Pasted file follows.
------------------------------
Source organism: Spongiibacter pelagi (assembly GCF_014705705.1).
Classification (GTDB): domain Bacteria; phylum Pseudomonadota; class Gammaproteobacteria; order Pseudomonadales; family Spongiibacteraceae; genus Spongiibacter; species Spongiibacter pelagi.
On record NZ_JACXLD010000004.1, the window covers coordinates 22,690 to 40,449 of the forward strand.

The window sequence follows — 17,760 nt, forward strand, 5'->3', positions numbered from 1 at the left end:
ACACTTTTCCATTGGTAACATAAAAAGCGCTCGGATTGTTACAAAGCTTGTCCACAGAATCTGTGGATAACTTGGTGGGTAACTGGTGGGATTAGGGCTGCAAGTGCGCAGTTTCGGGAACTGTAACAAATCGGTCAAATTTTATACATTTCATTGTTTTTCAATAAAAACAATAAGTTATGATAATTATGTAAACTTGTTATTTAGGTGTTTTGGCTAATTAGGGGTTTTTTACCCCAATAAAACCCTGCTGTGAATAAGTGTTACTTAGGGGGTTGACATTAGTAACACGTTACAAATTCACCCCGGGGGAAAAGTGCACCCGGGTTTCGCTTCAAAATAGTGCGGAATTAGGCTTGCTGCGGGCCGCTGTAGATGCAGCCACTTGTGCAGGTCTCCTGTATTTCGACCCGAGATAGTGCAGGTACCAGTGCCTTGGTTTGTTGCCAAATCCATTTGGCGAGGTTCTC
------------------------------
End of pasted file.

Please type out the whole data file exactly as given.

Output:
Source organism: Spongiibacter pelagi (assembly GCF_014705705.1).
Classification (GTDB): domain Bacteria; phylum Pseudomonadota; class Gammaproteobacteria; order Pseudomonadales; family Spongiibacteraceae; genus Spongiibacter; species Spongiibacter pelagi.
On record NZ_JACXLD010000004.1, the window covers coordinates 22,690 to 40,449 of the forward strand.

The window sequence follows — 17,760 nt, forward strand, 5'->3', positions numbered from 1 at the left end:
ACACTTTTCCATTGGTAACATAAAAAGCGCTCGGATTGTTACAAAGCTTGTCCACAGAATCTGTGGATAACTTGGTGGGTAACTGGTGGGATTAGGGCTGCAAGTGCGCAGTTTCGGGAACTGTAACAAATCGGTCAAATTTTATACATTTCATTGTTTTTCAATAAAAACAATAAGTTATGATAATTATGTAAACTTGTTATTTAGGTGTTTTGGCTAATTAGGGGTTTTTTACCCCAATAAAACCCTGCTGTGAATAAGTGTTACTTAGGGGGTTGACATTAGTAACACGTTACAAATTCACCCCGGGGGAAAAGTGCACCCGGGTTTCGCTTCAAAATAGTGCGGAATTAGGCTTGCTGCGGGCCGCTGTAGATGCAGCCACTTGTGCAGGTCTCCTGTATTTCGACCCGAGATAGTGCAGGTACCAGTGCCTTGGTTTGTTGCCAAATCCATTTGGCGAGGTTCTC